New York State Department of Health Issues Updated Fish Advisories for 2023

New Advice for the Catskill Region Allows Families to Eat More Types of Fish from More Waters

NYSDOH and NYSDEC Continue to Monitor for PFAS in Fish

ALBANY, N.Y. (May 22, 2023) - The New York State Department of Health today issued updated advisories for the consumption of fish from waterbodies in the State. The advisories provide important health information to New Yorkers who enjoy fishing for food and for sport.

"Fishing is a wonderful sport and pastime, and I do want people to enjoy the local fish they have caught," Acting State Health Commissioner Dr. James McDonald said. "The Department continues to work closely with the U.S. Environmental Protection Agency (EPA) and the New York State Department of Environmental Conservation (DEC) to monitor potentially harmful chemicals in fish and to provide advice so that anglers can make healthy choices regarding the fish they eat."

The most notable update this year is the release of a new Catskill Region advisory that allows the sensitive population (people who may bear children and children under 15) to eat some fish from Catskill reservoirs and tributaries for the first time in decades, including popular species like rainbow and brook trout (up to four, half-pound meals per month) and brown trout (up to one, half-pound meal per month).

In addition, the Department has continued its collaborative work with the DEC to monitor per- and polyfluoroalkyl substances (PFAS) contamination in fish throughout the state. New advice has been issued for PFAS in fish for specific water bodies in the Leatherstocking/Central region and the Long Island Region. (See table below for details.) Like PCBs and mercury, some PFAS chemicals accumulate in fish, and levels in fish can be many times greater than in the water. The new PFAS advisories issued this year are based on guidelines developed in 2019 by the Great Lakes Consortium for Fish Consumption Advisories, an interstate collaborative that includes New York State's fish advisory program.

Fishing is a popular activity and fish are an important part of a healthy diet. However, some fish contain chemicals at levels that may be harmful to humans. Each year, the Department updates its health advice due to concerns about contaminants in fish like mercury, PCBs, and PFAS. The goal is to help people make healthier choices about which fish to eat and which to avoid. People who become pregnant and eat highly contaminated fish may be at a higher risk of having children with developmental or learning delays. Children who eat a lot of contaminated fish may also have potential for negative effects on their development and long term health. In contrast, older adults may face fewer health risks from these chemicals, so the advice encourages them to enjoy eating these sport-caught fish more frequently.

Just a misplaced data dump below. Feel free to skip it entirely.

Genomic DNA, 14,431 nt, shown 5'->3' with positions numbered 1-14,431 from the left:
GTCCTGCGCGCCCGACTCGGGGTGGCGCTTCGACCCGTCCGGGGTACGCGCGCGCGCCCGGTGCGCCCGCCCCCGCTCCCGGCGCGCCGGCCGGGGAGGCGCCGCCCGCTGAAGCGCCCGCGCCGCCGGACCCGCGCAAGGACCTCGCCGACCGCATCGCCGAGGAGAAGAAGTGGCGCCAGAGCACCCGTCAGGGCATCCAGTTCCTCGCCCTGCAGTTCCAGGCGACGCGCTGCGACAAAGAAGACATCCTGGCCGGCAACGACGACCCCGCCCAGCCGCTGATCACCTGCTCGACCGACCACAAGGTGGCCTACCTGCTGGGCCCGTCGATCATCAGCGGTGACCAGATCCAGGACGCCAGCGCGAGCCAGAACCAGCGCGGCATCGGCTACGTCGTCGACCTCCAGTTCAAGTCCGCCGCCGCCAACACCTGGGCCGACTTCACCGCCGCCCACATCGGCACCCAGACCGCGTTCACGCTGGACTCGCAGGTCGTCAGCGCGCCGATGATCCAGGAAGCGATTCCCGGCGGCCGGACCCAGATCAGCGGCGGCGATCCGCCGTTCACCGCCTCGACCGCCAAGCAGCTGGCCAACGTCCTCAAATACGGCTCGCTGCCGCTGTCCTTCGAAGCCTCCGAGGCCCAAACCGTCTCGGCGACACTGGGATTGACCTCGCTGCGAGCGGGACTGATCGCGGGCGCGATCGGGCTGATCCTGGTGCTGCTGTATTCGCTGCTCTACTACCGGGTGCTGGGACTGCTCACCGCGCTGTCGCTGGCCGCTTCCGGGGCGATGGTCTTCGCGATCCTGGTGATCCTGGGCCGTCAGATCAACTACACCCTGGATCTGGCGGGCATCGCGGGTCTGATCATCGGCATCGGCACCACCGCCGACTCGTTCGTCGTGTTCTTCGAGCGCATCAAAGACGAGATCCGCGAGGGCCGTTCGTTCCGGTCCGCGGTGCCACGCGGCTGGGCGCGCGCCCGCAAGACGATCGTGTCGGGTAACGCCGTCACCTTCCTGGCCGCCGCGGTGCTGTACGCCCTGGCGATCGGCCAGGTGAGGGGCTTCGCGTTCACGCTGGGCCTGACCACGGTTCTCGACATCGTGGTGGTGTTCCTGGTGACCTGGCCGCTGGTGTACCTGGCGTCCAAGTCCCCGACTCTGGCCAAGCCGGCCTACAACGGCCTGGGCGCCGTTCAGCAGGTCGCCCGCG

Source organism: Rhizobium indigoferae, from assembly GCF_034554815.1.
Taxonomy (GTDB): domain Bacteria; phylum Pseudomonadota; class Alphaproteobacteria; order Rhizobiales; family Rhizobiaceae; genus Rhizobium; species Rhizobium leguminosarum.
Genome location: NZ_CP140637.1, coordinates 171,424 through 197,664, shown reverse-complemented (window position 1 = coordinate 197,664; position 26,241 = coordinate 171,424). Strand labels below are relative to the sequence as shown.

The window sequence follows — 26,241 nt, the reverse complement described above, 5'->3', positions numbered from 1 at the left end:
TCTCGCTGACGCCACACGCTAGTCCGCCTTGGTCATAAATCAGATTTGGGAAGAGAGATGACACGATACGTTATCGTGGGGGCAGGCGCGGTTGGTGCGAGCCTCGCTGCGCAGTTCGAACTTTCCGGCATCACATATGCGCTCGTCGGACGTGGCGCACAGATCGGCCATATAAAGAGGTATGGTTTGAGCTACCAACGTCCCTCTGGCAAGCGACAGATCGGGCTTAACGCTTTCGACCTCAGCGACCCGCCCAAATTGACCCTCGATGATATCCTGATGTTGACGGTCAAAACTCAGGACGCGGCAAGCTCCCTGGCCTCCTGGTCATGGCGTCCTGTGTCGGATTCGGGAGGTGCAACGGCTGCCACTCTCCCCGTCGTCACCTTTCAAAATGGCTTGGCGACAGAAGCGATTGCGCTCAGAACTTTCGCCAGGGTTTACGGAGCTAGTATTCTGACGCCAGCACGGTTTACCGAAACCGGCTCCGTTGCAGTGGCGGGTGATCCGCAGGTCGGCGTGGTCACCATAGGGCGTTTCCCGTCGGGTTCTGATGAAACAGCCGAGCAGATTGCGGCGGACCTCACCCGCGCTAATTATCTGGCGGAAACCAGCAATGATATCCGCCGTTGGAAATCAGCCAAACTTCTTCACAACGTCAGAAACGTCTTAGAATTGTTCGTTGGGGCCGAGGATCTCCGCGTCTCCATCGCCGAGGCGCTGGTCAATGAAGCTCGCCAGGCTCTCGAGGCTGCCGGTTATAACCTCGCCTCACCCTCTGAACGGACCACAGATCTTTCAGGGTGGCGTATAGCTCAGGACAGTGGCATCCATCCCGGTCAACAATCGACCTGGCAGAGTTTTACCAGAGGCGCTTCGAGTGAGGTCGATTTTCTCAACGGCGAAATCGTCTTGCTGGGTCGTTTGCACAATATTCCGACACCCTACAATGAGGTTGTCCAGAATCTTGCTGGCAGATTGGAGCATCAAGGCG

The Department's health advice is based on fish contamination data collected by DEC's statewide fish monitoring program. Each year, DEC performs several thousand chemical analyses on more than 1,000 fish samples and provides the results to DOH for use in setting consumption advisories.

DEC Commissioner Basil Seggos said, "New York offers world-class fishing opportunities that attracts anglers from across the country to fish our waters. To support this thriving industry, the State continues to provide information regarding health risks from contaminants like PFAS so anglers can make well-informed choices about consuming their catch. DEC and the Department of Health will continue to track contaminants in fish to ensure the protection of public health and the environment and continue the progress being made to improve water quality so that even more restrictions are lifted in the future."

Mercury is the chemical of concern in the Catskill Region and the Department has updated its advice for the entire region based on the adoption of new health-protective guidelines in 2021. Anglers should follow the regional advice when fishing in any Catskill Region water that does not have a specific advisory.

Mercury occurs naturally but is also released into the environment from sources like coal combustion. New York State is a national leader in preventing the emission of mercury and other pollutants that cause contamination in wildlife and humans, particularly through the historic phase-out of in-state coal-fired power plants. Testing of fish in the Adirondacks and Catskills has shown that fish from these regions have higher levels of mercury than in other parts of the state.

Based on an annual review of data, the Department adjusts advice about eating locally caught fish each year. This year, the Department changed its advice for the waterbodies listed below. Click on the links to view the latest advice for these and other waters:

  • Catskill Regional as a whole
  • Ashokan Reservoir
  • Cannonsville Reservoir
  • Neversink Reservoir
  • Pepacton Reservoir
  • Schoharie Reservoir
  • North-South Lake
  • Herrick Hollow Creek
  • Rondout Reservoir (specific advisory removed. Department advises to follow new Catskill Regional advice.)
Catskill Region
  • Scajaquada Creek
  • Waterport Reservoir/Lake Alice
Western Region
  • Threemile Creek
  • Mohawk River/Erie Canal (between Lock 21 at New London and Lock 20 at Whitesboro)
Leatherstocking/Central Region
  • Peconic Lake/Peconic River (between the Edwards Avenue Dam and the Peconic Lake Dam
Long Island Region

Visit the Department's website for Health Advice on Eating Fish You Catch, here.

Additional information about how the Department sets fish advisories is available here.